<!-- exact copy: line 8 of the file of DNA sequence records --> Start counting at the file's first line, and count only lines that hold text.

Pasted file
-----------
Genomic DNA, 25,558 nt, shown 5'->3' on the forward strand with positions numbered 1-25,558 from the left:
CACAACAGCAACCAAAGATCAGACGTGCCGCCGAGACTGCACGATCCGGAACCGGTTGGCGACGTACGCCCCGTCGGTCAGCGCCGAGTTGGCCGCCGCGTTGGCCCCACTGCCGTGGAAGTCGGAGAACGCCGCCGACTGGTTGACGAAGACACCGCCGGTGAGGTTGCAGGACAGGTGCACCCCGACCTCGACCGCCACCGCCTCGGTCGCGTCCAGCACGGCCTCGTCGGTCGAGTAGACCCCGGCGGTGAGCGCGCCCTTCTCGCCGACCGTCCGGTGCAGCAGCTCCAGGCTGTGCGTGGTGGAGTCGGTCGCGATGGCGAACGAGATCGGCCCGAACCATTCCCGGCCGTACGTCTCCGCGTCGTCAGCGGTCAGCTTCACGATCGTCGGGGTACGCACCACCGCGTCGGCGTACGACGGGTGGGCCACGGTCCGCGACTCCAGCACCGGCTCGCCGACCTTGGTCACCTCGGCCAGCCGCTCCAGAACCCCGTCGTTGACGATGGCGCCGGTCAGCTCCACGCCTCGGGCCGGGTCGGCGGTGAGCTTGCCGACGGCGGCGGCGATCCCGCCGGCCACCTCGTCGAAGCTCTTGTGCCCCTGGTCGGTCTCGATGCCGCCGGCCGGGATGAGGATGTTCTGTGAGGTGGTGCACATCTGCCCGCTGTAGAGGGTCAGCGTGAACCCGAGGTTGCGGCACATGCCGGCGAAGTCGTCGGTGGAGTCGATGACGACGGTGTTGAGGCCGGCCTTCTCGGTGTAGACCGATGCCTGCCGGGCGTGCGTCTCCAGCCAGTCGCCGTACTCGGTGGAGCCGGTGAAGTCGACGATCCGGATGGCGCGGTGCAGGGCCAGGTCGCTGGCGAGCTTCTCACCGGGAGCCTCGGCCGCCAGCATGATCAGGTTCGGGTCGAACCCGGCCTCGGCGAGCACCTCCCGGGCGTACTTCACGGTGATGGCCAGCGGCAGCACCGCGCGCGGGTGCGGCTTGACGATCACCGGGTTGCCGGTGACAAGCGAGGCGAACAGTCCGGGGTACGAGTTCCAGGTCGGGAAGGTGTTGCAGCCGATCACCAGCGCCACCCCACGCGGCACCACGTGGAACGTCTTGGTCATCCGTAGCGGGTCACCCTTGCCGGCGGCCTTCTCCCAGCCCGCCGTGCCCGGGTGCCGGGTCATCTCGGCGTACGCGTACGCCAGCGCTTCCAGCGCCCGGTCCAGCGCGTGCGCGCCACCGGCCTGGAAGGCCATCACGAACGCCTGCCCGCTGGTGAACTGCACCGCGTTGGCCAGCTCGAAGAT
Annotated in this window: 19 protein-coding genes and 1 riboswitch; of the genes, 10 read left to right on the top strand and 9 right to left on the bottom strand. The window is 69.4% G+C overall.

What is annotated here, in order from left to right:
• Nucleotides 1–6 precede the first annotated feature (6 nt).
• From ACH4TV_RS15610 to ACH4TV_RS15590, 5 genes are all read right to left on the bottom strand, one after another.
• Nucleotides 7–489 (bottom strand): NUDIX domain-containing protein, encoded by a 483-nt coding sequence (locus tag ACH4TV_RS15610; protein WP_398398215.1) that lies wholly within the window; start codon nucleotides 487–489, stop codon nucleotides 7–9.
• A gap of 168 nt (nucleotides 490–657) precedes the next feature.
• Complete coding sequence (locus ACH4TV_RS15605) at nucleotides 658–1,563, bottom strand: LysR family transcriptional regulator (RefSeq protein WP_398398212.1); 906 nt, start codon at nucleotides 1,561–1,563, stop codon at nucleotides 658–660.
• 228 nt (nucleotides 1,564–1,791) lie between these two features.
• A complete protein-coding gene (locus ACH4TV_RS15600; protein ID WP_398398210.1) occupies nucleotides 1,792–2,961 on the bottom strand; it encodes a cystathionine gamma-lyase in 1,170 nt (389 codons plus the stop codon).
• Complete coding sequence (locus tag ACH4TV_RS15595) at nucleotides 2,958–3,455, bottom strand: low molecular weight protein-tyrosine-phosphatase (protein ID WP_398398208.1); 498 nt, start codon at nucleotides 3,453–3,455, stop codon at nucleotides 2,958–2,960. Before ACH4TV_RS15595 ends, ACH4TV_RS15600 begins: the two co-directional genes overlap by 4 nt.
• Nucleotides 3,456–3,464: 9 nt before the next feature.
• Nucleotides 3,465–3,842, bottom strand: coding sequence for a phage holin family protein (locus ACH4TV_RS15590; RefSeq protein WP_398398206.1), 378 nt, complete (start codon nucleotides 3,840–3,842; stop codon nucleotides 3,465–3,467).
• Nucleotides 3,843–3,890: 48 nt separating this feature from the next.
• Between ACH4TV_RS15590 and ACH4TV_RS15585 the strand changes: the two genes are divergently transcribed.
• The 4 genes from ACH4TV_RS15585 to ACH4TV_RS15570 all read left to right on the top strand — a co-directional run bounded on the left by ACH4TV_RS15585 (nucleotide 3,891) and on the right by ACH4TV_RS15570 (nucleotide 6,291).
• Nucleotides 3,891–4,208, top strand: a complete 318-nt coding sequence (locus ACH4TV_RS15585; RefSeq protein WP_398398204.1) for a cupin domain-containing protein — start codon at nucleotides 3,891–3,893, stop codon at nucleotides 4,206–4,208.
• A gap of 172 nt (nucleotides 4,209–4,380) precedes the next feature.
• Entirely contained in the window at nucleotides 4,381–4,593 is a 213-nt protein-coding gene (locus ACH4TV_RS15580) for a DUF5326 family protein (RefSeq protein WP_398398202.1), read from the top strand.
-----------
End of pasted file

• A gap of 168 nt (nucleotides 490–657) precedes the next feature.